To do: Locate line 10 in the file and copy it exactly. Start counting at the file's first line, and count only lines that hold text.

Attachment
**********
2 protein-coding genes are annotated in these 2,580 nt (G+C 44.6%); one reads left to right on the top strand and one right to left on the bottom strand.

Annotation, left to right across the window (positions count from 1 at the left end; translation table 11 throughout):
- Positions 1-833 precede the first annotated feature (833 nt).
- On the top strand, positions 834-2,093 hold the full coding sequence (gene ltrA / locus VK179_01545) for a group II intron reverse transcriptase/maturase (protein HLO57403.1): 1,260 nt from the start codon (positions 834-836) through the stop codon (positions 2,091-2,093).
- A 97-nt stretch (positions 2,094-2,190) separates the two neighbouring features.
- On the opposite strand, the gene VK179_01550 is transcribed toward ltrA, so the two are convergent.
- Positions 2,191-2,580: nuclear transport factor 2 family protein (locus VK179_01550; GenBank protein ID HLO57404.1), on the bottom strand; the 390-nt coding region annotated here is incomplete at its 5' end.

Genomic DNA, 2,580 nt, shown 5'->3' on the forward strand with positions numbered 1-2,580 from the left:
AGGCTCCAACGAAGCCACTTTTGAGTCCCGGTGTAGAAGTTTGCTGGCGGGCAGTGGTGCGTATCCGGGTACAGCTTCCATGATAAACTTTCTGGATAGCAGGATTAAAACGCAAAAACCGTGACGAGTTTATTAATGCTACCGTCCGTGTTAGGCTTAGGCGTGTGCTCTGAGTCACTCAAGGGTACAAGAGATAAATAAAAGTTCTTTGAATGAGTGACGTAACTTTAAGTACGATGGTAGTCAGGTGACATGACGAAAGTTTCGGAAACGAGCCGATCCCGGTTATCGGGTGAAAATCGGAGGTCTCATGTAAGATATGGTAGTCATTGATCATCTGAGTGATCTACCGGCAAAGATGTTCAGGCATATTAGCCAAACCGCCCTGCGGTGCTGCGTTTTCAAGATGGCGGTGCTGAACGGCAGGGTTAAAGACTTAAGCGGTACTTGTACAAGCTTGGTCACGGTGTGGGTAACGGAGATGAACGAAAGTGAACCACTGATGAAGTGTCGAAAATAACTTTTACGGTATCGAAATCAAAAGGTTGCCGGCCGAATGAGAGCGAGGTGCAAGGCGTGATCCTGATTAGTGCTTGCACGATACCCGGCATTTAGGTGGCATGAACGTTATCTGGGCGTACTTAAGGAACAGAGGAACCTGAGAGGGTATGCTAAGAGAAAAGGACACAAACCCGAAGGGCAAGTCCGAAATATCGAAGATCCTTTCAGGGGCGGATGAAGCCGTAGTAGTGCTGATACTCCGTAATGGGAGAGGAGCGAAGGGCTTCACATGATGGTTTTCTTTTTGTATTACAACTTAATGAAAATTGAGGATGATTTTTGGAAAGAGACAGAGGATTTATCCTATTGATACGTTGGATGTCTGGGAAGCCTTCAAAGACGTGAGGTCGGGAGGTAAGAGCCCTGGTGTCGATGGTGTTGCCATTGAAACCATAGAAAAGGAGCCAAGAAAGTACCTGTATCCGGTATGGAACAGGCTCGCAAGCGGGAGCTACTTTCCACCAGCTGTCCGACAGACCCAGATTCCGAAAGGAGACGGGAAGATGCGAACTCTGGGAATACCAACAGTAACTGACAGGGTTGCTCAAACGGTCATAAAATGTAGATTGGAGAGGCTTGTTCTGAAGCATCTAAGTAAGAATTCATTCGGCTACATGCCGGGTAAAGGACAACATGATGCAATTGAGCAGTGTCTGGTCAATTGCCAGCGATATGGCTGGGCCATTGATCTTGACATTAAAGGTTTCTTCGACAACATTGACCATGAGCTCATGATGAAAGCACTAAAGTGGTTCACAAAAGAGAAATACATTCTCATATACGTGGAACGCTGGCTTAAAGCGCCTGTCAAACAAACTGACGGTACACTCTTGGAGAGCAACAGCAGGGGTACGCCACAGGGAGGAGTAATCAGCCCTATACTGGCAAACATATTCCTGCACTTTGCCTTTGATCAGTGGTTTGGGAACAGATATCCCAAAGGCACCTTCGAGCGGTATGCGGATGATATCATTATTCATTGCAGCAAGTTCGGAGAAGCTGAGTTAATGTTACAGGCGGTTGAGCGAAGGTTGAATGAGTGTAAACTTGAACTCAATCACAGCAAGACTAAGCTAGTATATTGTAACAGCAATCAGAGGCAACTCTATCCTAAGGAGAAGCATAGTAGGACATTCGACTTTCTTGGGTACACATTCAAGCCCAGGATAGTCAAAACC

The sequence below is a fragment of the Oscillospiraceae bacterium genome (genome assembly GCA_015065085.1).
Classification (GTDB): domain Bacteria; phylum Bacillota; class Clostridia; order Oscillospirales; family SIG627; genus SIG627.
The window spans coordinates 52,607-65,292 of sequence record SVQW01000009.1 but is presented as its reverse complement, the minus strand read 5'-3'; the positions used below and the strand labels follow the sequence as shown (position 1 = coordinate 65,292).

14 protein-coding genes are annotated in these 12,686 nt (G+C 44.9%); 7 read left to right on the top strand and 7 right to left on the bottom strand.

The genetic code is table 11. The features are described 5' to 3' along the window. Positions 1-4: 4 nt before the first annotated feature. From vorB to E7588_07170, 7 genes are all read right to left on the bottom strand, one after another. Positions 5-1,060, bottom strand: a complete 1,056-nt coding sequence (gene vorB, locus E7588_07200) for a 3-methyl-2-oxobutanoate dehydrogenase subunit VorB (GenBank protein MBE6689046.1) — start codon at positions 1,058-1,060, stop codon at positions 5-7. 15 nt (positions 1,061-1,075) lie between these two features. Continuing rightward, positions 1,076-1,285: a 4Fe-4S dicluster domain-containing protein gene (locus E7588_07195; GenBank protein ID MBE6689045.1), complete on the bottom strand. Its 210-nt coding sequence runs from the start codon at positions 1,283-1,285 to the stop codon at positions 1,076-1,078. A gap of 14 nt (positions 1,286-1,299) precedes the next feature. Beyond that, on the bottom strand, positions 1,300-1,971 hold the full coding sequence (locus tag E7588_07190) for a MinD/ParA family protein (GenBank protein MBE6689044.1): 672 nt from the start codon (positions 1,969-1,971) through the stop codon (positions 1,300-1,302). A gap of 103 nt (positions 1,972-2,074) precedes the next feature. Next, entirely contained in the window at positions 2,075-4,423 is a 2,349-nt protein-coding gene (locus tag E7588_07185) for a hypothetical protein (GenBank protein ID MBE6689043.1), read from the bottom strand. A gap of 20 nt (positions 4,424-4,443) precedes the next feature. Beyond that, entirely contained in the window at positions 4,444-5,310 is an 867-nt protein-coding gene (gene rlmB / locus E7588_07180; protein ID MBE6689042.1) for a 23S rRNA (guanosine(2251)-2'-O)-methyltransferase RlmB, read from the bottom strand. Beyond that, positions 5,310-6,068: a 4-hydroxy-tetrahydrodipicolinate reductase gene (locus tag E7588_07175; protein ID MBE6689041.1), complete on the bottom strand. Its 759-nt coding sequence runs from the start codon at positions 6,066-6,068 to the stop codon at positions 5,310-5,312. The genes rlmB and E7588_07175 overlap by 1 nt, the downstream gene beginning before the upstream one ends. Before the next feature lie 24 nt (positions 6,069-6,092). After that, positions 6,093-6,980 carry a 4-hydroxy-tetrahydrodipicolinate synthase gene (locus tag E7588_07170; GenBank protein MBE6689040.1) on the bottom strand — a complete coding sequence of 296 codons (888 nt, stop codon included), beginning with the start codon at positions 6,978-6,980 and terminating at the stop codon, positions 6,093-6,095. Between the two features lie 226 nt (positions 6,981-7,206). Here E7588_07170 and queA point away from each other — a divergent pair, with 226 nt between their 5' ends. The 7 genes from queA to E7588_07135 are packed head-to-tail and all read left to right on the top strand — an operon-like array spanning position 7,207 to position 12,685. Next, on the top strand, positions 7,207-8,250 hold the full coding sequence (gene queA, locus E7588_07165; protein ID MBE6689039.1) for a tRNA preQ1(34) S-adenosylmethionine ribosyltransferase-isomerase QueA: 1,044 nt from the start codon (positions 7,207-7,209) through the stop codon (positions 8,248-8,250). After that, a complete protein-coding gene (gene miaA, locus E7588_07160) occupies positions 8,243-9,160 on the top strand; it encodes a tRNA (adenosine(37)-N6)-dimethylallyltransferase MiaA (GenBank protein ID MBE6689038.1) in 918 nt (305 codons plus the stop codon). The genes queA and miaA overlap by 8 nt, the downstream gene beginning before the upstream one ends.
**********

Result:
The sequence below is a fragment of the Oscillospiraceae bacterium genome (genome assembly GCA_015065085.1).